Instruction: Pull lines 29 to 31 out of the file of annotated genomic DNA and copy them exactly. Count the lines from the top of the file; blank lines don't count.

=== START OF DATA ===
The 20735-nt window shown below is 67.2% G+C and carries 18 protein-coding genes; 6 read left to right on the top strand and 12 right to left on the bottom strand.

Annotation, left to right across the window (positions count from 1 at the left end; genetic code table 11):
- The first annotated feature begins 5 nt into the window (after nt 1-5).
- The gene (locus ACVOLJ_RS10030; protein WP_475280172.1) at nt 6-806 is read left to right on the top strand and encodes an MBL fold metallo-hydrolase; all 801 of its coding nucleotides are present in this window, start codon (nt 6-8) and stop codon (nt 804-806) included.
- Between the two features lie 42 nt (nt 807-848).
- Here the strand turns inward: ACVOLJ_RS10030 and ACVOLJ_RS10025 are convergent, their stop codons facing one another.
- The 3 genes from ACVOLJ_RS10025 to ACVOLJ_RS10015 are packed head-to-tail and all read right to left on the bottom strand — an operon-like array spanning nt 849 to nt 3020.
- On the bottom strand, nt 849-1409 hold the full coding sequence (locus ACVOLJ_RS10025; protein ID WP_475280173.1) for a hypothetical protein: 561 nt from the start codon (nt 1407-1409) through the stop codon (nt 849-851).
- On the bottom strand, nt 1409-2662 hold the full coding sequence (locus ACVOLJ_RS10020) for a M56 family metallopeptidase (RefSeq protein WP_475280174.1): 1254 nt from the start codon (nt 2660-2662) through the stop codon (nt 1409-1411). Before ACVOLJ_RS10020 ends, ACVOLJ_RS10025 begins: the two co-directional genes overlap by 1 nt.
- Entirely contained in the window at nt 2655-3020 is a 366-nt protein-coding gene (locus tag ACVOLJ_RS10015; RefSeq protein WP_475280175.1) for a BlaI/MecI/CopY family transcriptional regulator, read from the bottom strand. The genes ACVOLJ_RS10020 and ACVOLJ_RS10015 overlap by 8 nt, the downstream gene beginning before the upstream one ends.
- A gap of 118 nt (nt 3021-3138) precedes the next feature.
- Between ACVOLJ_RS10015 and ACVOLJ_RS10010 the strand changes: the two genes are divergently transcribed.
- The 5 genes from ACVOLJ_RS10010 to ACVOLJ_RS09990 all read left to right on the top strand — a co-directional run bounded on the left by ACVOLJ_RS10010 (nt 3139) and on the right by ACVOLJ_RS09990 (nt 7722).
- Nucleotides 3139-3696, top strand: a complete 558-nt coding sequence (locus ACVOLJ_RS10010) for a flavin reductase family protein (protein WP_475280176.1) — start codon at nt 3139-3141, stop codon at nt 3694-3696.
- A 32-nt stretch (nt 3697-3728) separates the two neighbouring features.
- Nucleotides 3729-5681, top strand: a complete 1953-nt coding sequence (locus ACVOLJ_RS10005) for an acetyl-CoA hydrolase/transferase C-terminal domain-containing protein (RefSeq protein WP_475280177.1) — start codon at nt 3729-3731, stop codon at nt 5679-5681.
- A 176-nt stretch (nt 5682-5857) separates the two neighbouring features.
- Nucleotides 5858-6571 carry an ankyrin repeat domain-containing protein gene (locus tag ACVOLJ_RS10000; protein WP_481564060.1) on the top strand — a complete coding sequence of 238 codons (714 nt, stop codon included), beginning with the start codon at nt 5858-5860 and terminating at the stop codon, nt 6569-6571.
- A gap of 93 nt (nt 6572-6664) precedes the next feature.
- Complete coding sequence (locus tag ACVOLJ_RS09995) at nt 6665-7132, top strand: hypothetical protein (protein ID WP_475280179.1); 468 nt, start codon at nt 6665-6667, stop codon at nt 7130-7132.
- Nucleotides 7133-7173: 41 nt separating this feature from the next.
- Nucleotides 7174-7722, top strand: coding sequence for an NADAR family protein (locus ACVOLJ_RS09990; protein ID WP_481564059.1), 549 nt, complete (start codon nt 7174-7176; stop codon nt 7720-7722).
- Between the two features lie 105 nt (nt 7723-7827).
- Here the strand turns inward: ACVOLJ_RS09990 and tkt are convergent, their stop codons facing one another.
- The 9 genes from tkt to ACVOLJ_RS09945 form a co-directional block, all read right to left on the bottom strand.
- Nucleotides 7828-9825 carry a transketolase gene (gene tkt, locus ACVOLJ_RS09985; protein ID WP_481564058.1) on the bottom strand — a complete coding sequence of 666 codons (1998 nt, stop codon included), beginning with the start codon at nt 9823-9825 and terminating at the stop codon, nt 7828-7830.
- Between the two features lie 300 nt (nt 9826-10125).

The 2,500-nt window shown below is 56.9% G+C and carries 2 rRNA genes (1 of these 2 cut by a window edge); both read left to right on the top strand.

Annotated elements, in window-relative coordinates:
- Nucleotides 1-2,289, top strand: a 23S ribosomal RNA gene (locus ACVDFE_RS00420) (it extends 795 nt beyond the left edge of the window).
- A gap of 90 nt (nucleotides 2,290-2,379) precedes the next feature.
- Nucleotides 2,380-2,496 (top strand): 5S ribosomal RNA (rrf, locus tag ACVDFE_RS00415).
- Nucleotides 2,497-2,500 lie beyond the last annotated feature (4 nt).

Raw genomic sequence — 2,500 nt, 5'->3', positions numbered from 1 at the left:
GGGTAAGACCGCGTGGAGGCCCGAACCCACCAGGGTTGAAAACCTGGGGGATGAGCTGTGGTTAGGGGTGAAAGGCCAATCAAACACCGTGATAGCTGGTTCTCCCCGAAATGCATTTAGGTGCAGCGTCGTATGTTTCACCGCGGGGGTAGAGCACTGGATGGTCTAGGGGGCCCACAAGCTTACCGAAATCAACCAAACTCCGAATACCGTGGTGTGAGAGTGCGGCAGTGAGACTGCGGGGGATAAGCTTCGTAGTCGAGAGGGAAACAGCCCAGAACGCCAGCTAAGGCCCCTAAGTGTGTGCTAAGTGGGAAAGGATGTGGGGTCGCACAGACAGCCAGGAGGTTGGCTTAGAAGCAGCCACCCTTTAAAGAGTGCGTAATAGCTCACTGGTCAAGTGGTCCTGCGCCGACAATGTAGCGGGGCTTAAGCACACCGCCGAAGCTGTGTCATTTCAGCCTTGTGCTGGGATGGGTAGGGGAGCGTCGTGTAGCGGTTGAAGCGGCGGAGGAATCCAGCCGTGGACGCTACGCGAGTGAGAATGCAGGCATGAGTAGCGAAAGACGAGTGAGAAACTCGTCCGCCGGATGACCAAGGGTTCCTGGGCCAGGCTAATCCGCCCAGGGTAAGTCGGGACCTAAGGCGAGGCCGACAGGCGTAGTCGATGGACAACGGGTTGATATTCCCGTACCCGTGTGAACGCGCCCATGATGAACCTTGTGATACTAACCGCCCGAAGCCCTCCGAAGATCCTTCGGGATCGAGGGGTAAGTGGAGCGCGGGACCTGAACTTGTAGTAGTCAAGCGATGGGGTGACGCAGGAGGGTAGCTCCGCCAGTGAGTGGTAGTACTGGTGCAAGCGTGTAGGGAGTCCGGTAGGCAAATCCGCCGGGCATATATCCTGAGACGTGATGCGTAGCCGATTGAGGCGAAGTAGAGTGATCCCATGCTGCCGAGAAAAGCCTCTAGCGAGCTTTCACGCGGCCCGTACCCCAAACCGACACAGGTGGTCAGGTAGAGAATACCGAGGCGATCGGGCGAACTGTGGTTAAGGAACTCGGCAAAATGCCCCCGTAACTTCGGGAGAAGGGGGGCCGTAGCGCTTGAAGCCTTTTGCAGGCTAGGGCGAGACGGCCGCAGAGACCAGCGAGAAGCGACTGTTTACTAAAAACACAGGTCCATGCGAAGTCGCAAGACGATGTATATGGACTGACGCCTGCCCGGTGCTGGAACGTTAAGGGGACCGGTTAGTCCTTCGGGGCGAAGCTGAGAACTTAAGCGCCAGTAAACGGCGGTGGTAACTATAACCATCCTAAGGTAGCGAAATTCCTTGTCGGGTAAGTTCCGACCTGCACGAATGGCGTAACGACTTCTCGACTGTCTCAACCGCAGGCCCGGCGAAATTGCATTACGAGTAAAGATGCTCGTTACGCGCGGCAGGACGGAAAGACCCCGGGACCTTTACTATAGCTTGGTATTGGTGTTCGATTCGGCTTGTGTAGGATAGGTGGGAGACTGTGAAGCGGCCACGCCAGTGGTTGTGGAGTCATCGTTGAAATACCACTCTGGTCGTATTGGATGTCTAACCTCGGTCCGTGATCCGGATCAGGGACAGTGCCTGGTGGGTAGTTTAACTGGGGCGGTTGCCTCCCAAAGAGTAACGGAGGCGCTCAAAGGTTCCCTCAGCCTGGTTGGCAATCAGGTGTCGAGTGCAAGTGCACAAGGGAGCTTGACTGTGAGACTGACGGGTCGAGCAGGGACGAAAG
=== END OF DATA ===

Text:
Annotated elements, in window-relative coordinates:
- Nucleotides 1-2,289, top strand: a 23S ribosomal RNA gene (locus ACVDFE_RS00420) (it extends 795 nt beyond the left edge of the window).
- A gap of 90 nt (nucleotides 2,290-2,379) precedes the next feature.